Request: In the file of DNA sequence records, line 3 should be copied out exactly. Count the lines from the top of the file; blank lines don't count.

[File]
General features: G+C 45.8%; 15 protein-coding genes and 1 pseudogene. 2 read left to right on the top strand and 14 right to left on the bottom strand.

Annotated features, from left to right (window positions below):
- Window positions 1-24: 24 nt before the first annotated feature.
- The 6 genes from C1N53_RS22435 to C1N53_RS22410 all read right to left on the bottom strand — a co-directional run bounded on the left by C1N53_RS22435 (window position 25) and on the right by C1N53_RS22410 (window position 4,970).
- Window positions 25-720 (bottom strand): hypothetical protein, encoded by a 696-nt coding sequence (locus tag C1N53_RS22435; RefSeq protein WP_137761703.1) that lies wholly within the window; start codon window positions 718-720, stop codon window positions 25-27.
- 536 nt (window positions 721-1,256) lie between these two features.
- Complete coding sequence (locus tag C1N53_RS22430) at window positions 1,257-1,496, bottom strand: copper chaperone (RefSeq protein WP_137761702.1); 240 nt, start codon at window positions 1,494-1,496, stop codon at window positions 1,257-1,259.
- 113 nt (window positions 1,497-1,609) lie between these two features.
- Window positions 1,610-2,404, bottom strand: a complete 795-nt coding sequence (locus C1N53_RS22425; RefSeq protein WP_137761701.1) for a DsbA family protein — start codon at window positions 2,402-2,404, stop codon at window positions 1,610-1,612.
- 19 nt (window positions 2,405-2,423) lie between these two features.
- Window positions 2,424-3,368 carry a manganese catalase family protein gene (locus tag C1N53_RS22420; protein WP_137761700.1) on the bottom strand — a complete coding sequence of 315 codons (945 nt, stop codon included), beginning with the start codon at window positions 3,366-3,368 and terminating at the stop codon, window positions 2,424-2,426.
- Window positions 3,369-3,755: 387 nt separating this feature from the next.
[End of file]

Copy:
- Window positions 1-24: 24 nt before the first annotated feature.